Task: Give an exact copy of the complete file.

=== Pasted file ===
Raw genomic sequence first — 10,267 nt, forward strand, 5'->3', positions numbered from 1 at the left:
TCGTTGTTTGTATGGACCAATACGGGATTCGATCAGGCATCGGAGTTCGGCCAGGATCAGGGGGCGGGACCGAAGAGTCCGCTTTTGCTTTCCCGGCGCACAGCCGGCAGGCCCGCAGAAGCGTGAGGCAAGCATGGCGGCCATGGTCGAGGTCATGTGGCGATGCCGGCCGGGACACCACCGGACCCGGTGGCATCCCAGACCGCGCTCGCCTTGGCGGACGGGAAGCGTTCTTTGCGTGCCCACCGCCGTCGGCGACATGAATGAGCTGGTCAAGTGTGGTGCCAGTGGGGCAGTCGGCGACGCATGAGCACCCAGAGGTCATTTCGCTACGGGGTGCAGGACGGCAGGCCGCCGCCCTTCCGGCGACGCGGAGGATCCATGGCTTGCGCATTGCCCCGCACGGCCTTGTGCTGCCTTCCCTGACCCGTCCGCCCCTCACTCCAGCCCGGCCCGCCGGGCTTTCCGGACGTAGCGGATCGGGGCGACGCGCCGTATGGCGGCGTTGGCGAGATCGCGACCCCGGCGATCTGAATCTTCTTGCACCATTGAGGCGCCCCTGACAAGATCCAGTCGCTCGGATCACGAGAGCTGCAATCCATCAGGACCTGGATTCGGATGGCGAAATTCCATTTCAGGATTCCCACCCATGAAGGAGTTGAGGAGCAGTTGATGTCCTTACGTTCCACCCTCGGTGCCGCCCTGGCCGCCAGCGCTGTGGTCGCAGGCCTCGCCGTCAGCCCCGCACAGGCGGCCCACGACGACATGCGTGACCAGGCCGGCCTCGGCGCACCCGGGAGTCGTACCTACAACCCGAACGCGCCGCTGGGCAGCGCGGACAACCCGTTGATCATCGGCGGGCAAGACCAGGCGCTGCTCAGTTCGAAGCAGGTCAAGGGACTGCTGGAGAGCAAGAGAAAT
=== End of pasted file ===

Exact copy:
Raw genomic sequence first — 10,267 nt, forward strand, 5'->3', positions numbered from 1 at the left:
TCGTTGTTTGTATGGACCAATACGGGATTCGATCAGGCATCGGAGTTCGGCCAGGATCAGGGGGCGGGACCGAAGAGTCCGCTTTTGCTTTCCCGGCGCACAGCCGGCAGGCCCGCAGAAGCGTGAGGCAAGCATGGCGGCCATGGTCGAGGTCATGTGGCGATGCCGGCCGGGACACCACCGGACCCGGTGGCATCCCAGACCGCGCTCGCCTTGGCGGACGGGAAGCGTTCTTTGCGTGCCCACCGCCGTCGGCGACATGAATGAGCTGGTCAAGTGTGGTGCCAGTGGGGCAGTCGGCGACGCATGAGCACCCAGAGGTCATTTCGCTACGGGGTGCAGGACGGCAGGCCGCCGCCCTTCCGGCGACGCGGAGGATCCATGGCTTGCGCATTGCCCCGCACGGCCTTGTGCTGCCTTCCCTGACCCGTCCGCCCCTCACTCCAGCCCGGCCCGCCGGGCTTTCCGGACGTAGCGGATCGGGGCGACGCGCCGTATGGCGGCGTTGGCGAGATCGCGACCCCGGCGATCTGAATCTTCTTGCACCATTGAGGCGCCCCTGACAAGATCCAGTCGCTCGGATCACGAGAGCTGCAATCCATCAGGACCTGGATTCGGATGGCGAAATTCCATTTCAGGATTCCCACCCATGAAGGAGTTGAGGAGCAGTTGATGTCCTTACGTTCCACCCTCGGTGCCGCCCTGGCCGCCAGCGCTGTGGTCGCAGGCCTCGCCGTCAGCCCCGCACAGGCGGCCCACGACGACATGCGTGACCAGGCCGGCCTCGGCGCACCCGGGAGTCGTACCTACAACCCGAACGCGCCGCTGGGCAGCGCGGACAACCCGTTGATCATCGGCGGGCAAGACCAGGCGCTGCTCAGTTCGAAGCAGGTCAAGGGACTGCTGGAGAGCAAGAGAAAT